In terms of travel and tourism sector, Pokhara is indeed the epicenter and the heart of our beautiful and peaceful country Nepal. The majestic and heavenly city Pokhara has been on every domestic and international tourist’s bucket list, with stunning lakeside views, busy marketplaces, adventurous sports, restaurants and clubs with lively ambience, and luxury hotels. Pokhara boasts a variety of destinations featuring pilgrimages of numerous cultural backgrounds and temples and monasteries to provide you with a lovely quiet experience away from the city’s hustle and bustle. The Matepani Monastery, also known as the Matepani Gumba, is one of several such places.
Matepani Monastery or the Matepani Gumba is located in Pokhara’s Kaski District, near the Kundahar region. It is located on top of a tiny green hill around five kilometers northeast of Pokhara city. Nyeshang monks who had relocated to Pokhara from Manang founded the monastery in 1960 A.D. The monks’ daily prayer practice is a once-in-a-lifetime experience for tourists. After you make new friends with the monks and become close to them, you could be invited to their ceremony. Numerous times a day, prayers are held in the main hall of gumba.
They also have a specific ritual which is very peaceful, sound and calm that lasts the full day in addition to their daily prayers. The Matepani Gumba’s complex interior with elegant hues in the artwork that depicts and illustrates numerous instances of Buddha’s life as well as diverse legends that make up Buddhist faith will leave you speechless. The beautiful monument or the sculpture of Lord Buddha, as well as other 11-foot-tall statues, will undoubtedly capture your attention in this amazing gumba.
Brief history of Matepani Gumba: Lama Jigme and a team of Nyeshang devotees traveled to Sikkim in 1959 to speak with His Holiness the 16th Gyalwa Karmapa, Ranjung Rigpe Dorje, about Nyeshang in Nepal. His Holiness instructed Lama Jigme to build a monasteries in Pokhara, Nepal, at around this period. Matepani is an excellent and auspicious place in Pokhara, according to His Holiness, since the swords used mostly by King Ling Derma to slay all wicked kings in Tibet became lost there. It was also foretold that just by erecting a monastery here, subsequent generations of monks and the buddhism followers will profit and have a lot of benefit from the monastery. This way, The Matepani Gumba in the beautiful city Pokhara was constructed and founded.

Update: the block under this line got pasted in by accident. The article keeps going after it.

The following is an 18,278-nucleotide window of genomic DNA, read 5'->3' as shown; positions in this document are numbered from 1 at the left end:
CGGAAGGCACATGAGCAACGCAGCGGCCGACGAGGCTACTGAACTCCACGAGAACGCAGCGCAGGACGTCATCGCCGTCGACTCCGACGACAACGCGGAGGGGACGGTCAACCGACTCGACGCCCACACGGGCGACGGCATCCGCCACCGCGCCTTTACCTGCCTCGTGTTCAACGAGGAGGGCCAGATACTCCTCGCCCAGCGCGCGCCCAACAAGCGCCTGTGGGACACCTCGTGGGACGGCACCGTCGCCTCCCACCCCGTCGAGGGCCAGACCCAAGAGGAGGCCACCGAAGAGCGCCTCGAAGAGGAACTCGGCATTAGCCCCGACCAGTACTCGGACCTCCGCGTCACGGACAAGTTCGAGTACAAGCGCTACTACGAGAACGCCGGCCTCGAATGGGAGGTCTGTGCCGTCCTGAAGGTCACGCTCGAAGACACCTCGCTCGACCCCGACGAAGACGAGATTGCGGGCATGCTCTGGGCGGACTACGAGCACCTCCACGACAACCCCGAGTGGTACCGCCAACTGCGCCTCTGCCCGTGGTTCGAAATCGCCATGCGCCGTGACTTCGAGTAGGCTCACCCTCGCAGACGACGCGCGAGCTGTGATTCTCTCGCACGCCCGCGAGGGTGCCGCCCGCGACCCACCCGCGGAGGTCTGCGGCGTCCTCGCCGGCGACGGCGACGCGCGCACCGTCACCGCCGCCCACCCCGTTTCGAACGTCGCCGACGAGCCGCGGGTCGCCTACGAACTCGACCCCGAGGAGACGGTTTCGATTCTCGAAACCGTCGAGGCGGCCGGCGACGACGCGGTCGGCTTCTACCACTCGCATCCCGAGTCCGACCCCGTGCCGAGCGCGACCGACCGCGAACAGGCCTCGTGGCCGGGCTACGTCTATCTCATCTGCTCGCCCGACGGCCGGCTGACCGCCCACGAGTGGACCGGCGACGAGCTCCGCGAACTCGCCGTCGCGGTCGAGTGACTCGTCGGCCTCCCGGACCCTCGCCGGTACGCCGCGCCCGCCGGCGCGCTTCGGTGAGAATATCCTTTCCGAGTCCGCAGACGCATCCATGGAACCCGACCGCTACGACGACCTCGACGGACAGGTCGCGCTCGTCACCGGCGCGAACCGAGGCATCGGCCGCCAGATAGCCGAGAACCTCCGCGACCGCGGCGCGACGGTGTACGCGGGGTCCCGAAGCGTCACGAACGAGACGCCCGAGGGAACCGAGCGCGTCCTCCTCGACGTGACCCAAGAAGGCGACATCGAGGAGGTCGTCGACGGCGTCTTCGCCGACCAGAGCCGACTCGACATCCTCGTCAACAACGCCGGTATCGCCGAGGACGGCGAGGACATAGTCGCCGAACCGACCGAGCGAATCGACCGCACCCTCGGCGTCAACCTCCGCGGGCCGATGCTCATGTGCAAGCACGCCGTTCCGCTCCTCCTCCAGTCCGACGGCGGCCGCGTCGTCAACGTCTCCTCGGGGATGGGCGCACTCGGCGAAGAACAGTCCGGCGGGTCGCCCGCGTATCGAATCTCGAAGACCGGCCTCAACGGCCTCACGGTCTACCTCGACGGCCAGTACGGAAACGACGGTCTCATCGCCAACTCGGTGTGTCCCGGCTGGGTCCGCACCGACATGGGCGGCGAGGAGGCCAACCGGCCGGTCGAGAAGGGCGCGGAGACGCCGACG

How to get there: Through Mahendrapul via Kahukhola, local transportation is accessible. Taxis or a private car can also be arranged. From a certain point, though, riding the steep hill for two-wheelers may be tough. As a result, you may need to take a short trek to reach your destination. There is no price for admission. The Gumba is accessible through a short trek. The trek will be worthwhile since you will be greeted with a magnificent vista of Pokhara and Mt Machapuchare from either the summit of the green slope (Mt Fishtail). Once you arrive, you will be greeted by kind monks who will provide a warm welcome to all visitors to their beautiful monastery.
Away from the noise and busyness of the tiring city life, the monastery provides a wonderfully peaceful atmosphere. Matepani Monastry is a fantastic choice if you are in Pokhara and wish to be in a tranquil environment or visit a holy site. All visitors to the Matepani Gumba will have a very gratifying experience because the monastery is located in a tranquil location with a lovely and well-kept garden. Visitors will also get the opportunity to witness the monks performing their afternoon worship. Overall, all of Nepal’s monasteries are serene, peaceful, and lovely. No matter how big or tiny the monastery is, it always feels nice, and there are no words to adequately describe the sensation and the feeling of being there. And of course Pokhara is among the best place in Nepal with its heavenly natural beauty and varieties of cultural and religious heritages and sites. Don’t miss your visit to the peaceful and serene Matepani Gumba here when you are visiting Pokhara!
-By: Saru Niraula for Land Nepal